This batch file is offered in both the bare bat and in zip format. The zip version must be downloaded and then unzipped into your Windows folder - it won't work if you place it anywhere else. If you don't have an unzipping utility, download Winzip or Winrar to do the job - both are available with a free trial period. The bat version may be dowloaded by right-clicking the link and choosing 'save target as' or 'save link as' depending on your browser.

Version 9.12.5 in .ZIP format

Version 9.12.5 in .BAT format

IMPORTANT! The file must be placed into your C:\WINDOWS folder to work.

Those of you already using my file, check your version number and if the one on offer here is more recent than the one you have, simply download it, allowing this new file to overwrite the old one. You can check your version by opening a DOS box from within Windows, accessible via the program menu as the 'MS-DOS Prompt', typing in 'clean' and pressing the return key. Do it right now if you like!

This batch file can only be run properly in true DOS mode, therefore if an attempt is made to launch the file from within Windows by either clicking on the file or launching it from a DOS box, I have designed it to refuse to run whilst displaying a message to this effect.

In order to run the batch file correctly, you must first shut the computer down to MS-DOS mode by selecting that option from the shutdown menu, as in the image below:

Image of the shutdown dialogue box

After a few seconds once the computer has shut down from Windows the DOS prompt will appear with a flashing cursor, as in the image below:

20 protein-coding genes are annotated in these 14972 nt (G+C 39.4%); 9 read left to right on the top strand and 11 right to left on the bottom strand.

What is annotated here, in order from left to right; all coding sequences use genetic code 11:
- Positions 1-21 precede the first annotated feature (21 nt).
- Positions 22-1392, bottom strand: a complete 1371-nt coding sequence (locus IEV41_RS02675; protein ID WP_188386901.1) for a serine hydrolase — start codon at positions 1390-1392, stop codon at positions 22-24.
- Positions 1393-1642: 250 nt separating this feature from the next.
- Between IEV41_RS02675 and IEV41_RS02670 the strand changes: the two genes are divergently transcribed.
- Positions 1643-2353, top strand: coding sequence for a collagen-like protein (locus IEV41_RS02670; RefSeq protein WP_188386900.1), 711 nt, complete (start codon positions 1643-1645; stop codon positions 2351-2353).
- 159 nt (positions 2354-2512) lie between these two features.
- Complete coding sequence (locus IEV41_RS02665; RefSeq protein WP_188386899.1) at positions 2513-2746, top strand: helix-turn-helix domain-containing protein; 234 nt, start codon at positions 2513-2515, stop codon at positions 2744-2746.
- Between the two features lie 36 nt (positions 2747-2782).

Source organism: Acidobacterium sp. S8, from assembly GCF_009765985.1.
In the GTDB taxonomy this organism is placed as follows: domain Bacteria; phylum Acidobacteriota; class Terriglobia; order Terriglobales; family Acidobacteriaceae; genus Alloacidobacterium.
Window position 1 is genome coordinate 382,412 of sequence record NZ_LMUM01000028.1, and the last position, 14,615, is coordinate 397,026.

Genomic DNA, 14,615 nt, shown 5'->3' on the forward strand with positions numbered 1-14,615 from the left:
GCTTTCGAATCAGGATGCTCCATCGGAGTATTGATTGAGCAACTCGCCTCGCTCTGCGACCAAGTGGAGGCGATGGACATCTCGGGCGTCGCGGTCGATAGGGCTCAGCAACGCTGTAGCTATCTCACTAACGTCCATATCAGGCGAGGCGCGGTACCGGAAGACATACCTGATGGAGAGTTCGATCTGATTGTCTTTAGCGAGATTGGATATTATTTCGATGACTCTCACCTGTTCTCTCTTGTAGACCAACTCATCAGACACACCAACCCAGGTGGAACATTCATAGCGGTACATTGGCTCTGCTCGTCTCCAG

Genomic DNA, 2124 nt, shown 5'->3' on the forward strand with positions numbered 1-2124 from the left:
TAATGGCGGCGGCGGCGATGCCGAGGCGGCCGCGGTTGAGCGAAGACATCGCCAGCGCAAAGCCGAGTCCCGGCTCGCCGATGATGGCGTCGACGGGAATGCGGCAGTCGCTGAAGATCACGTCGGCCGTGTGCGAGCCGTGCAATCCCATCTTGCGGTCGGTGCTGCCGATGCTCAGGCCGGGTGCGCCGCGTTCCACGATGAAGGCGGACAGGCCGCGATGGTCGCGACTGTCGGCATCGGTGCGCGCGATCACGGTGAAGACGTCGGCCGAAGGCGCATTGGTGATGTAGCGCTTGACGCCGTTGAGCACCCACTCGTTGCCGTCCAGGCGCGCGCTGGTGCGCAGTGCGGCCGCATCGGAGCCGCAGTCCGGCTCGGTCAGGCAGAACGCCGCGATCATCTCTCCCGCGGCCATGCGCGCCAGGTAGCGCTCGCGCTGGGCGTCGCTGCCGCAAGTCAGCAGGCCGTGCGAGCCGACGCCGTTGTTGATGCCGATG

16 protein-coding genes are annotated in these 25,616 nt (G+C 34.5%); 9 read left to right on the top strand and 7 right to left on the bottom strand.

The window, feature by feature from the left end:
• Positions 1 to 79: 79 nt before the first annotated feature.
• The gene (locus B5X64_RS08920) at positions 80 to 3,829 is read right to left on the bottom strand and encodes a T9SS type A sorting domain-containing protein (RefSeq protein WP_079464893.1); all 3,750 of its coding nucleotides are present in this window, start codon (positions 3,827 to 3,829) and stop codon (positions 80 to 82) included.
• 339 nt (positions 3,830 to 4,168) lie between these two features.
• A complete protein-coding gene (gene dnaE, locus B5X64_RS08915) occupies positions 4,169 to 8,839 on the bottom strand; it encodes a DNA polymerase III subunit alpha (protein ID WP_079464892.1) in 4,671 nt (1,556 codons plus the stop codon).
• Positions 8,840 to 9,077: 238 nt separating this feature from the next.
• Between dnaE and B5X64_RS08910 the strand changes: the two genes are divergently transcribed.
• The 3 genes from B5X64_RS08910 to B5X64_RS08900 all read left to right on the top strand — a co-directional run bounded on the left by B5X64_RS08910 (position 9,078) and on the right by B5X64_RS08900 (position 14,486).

Image of a DOS prompt

Simply type in the name of the batch file, which is CLEAN, press the enter or return key and it will begin to run, and after a few seconds during which the file prepares and checks its environment, you will be offered a list of cleaning jobs available. Simply decide on the option you require and follow the instructions.

The options currently available are:

  1. Clean out temporary internet files and other junk
  2. Remove all internet history files
  3. Remove all cookies
  4. Delete all Windows TEMP files
  5. Renew your icon cache
  6. Repair and compact the registry
  7. Perform a scan of your hard drive
  8. Perform options 1, 2, 3, 4 and 5 in one go
  9. Close the program and return to MS DOS

The most useful and frequently used is option 1, the rest doing more specific cleaning which doesn't need to be performed on such a regular basis. Options 1, 2 and 3 clear out accumulated files which can also be removed within Internet Explorer, but in addition to these files, certain other normally hidden and undeletable files are also removed. It is in fact highy beneficial to delete your temporary internet files and cookies using the removal feature in Internet Explorer before running this program, as otherwise it could take a considerable amount of time to delete them from DOS. This option can be opened by right-clicking the blue 'e' on the desktop, whereupon you will see a box similar to the one below:

Image of a DOS prompt

The three buttons of interest are the 'Delete Cookies', which deletes your cookies, the 'Delete Files', which deletes your temporary internet files, and the 'Clear History', which clears out your history of visited web sites. Note that doing this does not clear out everything, which is when my program comes in with the ability to delete everything that is left over.

I can be e-mailed at this address:

© Andrew Westcott 2003 - 2010